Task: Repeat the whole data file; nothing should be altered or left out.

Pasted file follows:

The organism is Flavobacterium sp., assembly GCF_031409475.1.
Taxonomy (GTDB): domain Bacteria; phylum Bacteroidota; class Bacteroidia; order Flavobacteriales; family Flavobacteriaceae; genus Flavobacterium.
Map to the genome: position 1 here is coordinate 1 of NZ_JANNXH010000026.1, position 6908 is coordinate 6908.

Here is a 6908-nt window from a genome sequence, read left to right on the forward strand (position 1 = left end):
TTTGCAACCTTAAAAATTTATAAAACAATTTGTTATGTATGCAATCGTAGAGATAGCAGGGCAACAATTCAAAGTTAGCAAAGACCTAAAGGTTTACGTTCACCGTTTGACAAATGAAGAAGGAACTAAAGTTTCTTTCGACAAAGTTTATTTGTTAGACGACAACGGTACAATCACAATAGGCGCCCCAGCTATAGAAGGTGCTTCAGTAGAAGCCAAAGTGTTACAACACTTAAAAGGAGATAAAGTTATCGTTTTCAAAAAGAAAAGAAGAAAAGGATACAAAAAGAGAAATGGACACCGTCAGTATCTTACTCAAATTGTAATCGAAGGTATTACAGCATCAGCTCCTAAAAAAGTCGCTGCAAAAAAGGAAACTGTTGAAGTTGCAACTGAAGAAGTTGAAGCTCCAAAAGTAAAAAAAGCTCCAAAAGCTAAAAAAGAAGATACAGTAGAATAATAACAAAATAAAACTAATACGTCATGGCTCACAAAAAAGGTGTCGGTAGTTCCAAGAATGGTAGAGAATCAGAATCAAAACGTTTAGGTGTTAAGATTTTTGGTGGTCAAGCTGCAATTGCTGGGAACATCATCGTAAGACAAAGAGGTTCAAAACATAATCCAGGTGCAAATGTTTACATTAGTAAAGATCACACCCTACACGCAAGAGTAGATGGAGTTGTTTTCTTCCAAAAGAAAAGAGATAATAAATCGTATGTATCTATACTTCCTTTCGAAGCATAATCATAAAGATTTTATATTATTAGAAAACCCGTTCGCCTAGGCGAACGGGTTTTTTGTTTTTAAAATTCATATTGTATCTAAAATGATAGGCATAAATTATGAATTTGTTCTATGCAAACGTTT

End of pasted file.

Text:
The organism is Flavobacterium sp., assembly GCF_031409475.1.
Taxonomy (GTDB): domain Bacteria; phylum Bacteroidota; class Bacteroidia; order Flavobacteriales; family Flavobacteriaceae; genus Flavobacterium.
Map to the genome: position 1 here is coordinate 1 of NZ_JANNXH010000026.1, position 6908 is coordinate 6908.

Here is a 6908-nt window from a genome sequence, read left to right on the forward strand (position 1 = left end):
TTTGCAACCTTAAAAATTTATAAAACAATTTGTTATGTATGCAATCGTAGAGATAGCAGGGCAACAATTCAAAGTTAGCAAAGACCTAAAGGTTTACGTTCACCGTTTGACAAATGAAGAAGGAACTAAAGTTTCTTTCGACAAAGTTTATTTGTTAGACGACAACGGTACAATCACAATAGGCGCCCCAGCTATAGAAGGTGCTTCAGTAGAAGCCAAAGTGTTACAACACTTAAAAGGAGATAAAGTTATCGTTTTCAAAAAGAAAAGAAGAAAAGGATACAAAAAGAGAAATGGACACCGTCAGTATCTTACTCAAATTGTAATCGAAGGTATTACAGCATCAGCTCCTAAAAAAGTCGCTGCAAAAAAGGAAACTGTTGAAGTTGCAACTGAAGAAGTTGAAGCTCCAAAAGTAAAAAAAGCTCCAAAAGCTAAAAAAGAAGATACAGTAGAATAATAACAAAATAAAACTAATACGTCATGGCTCACAAAAAAGGTGTCGGTAGTTCCAAGAATGGTAGAGAATCAGAATCAAAACGTTTAGGTGTTAAGATTTTTGGTGGTCAAGCTGCAATTGCTGGGAACATCATCGTAAGACAAAGAGGTTCAAAACATAATCCAGGTGCAAATGTTTACATTAGTAAAGATCACACCCTACACGCAAGAGTAGATGGAGTTGTTTTCTTCCAAAAGAAAAGAGATAATAAATCGTATGTATCTATACTTCCTTTCGAAGCATAATCATAAAGATTTTATATTATTAGAAAACCCGTTCGCCTAGGCGAACGGGTTTTTTGTTTTTAAAATTCATATTGTATCTAAAATGATAGGCATAAATTATGAATTTGTTCTATGCAAACGTTT